It is now officially election year. In just a few weeks, candidates for office will file for a host of state and county offices.
The attentive listener may notice a rather interesting refrain emanating from their local politician. It goes as follows: “I sure hope I don’t have an opponent this year. It would be nice to have a free pass this time.”
Many incumbent politicians hate and fear this time of year! They fear that at any moment an aggressive challenger will emerge, attract enough votes to win “their” office, and send them back to the real world.
As the reader might imagine, due to my proximity to political figures, I have heard this sentiment expressed multiple times over the years. It’s easy to sympathize with this wish. After all, who wants to go through a grueling campaign where every past vote and action comes under scrutiny?
But, after observing how this air of entitlement tends to co-opt elected officials, I have lost much of that sympathy. In fact, when I hear a politician wish for an easy victory without an opponent, I start to suspect that this is the person who needs some competition. This politician has forgotten that holding office is a temporary time of service — not a lifelong entitlement. He thinks he has a right to the job and doesn’t want the healthy scrutiny of the electoral process.
Imagine the private-sector employee who never had to worry about his boss showing up and grading his performance.
Without a contested election, the boss/taxpayer never has the opportunity to grade the employee/politician.
Just as the hard working employee doesn’t fear his boss’ arrival so should the conscientious elected official welcome the results of the ballot box.
Politicians become more responsible to the electorate when they face competition in every election cycle. Those who routinely get a free pass are significantly more susceptible to representing big government bureaucracy rather than the values of the electorate.
Consider the actions of a politician who wanted to pass an unnecessary tax increase. He cautiously layed the groundwork for the tax increase.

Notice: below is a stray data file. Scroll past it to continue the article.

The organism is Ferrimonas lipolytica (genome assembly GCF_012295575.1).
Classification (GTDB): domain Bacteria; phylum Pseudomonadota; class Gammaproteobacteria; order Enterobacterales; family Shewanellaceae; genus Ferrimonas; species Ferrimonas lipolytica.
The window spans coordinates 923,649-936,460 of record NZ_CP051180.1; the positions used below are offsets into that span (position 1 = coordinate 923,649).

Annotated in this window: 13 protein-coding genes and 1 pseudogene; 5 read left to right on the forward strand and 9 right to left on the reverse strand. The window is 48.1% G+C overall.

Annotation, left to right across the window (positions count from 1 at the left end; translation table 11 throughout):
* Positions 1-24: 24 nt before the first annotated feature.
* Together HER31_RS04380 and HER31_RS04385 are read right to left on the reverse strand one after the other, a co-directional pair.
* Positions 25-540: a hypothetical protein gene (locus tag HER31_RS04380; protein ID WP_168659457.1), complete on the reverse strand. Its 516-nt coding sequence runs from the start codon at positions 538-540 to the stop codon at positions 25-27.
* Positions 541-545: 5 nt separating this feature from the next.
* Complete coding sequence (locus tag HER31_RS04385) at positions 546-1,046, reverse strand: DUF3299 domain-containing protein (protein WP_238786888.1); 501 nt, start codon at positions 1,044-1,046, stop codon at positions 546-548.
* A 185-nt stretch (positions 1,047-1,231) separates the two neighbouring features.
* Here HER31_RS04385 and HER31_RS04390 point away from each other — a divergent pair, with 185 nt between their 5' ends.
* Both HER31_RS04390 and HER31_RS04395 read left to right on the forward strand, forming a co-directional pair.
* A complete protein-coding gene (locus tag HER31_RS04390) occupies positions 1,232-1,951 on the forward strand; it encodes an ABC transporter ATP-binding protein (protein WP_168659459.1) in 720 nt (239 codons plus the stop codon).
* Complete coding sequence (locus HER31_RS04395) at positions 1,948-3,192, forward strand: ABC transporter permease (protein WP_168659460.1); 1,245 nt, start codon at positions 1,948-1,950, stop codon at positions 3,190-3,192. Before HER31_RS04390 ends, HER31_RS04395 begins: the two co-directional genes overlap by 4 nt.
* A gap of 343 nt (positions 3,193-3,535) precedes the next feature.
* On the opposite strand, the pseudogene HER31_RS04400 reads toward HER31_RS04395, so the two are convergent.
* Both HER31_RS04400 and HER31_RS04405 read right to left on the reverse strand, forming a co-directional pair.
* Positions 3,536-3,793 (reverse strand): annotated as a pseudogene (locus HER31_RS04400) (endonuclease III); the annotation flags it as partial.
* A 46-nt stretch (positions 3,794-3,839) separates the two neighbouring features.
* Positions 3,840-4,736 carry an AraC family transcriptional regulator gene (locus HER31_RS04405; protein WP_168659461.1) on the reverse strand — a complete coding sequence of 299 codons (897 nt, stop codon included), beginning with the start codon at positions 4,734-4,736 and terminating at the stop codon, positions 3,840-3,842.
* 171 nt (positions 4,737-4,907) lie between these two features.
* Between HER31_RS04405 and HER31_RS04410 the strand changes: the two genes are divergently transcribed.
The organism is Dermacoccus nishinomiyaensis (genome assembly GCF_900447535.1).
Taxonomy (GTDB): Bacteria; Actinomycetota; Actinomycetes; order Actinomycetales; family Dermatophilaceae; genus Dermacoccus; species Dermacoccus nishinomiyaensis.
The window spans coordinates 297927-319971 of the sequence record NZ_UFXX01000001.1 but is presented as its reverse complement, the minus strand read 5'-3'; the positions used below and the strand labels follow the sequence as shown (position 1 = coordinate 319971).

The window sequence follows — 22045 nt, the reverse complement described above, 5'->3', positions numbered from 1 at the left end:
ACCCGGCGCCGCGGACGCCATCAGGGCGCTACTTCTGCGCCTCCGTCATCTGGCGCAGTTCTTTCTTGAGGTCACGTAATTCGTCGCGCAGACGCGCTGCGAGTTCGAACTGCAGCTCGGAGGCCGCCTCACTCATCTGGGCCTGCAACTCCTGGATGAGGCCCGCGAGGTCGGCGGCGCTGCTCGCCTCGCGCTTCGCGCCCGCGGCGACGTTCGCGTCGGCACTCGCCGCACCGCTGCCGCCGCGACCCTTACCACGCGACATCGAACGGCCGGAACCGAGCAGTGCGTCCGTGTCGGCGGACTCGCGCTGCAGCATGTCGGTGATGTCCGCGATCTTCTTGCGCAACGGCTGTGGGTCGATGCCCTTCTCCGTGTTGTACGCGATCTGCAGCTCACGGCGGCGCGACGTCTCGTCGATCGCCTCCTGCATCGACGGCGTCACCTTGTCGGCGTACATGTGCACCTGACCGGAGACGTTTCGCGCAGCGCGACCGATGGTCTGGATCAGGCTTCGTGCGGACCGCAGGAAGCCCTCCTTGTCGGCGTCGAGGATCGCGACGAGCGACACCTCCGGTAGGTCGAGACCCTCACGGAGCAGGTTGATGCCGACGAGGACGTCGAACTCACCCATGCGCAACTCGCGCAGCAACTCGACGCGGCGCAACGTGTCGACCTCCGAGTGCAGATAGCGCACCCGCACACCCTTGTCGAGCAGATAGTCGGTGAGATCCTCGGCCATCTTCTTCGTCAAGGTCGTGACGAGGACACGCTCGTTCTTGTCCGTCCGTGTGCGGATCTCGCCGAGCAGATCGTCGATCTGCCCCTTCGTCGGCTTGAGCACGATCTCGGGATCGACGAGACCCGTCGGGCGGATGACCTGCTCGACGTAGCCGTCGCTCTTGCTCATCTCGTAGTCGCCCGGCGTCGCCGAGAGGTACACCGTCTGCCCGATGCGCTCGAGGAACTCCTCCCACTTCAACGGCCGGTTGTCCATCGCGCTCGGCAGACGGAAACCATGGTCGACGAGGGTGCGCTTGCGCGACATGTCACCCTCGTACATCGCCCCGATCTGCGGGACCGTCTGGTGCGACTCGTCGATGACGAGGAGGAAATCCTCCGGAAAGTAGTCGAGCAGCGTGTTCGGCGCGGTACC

Then election year rolled around.
And, an opposition candidate emerged!
The politician seemed to suddenly care not at all about the tax increase.
Self preservation kicked in and unnecessary tax increases were quickly pushed aside as the contested election seemingly forced the politician into a “come to Jesus” moment.
A few months after the election, the conversion experience wore off, and the politician once again became lazy and comfortable. He returned to his quest to take more of your hard-earned money.
I think all politicians need a “come to Jesus” moment at least once every two years. It’s never good when the electorate allows them a free pass. Without an opponent and an occasional conversion experience, the politician mistakenly assumes the office has become his entitlement and he can do whatever he wants, regardless of past promises or the conflicting values of the electorate.
Two years ago, far too many politicians were given that free pass. There is an absolute calling for those who will run for office and hold incumbents to account.
Do you hear this calling?
If so, you may file for office on April 9, 10 or 11. Candidates for county offices file at their county election board and candidates for state office file at the state Capitol. The state election board website provides the specifics at ok.gov/elections.
REP. JASON MURPHEY, R-Guthrie, represents House District 31, which encompasses all of Logan County and a portion of northern Edmond. He may be reached via email at email@example.com.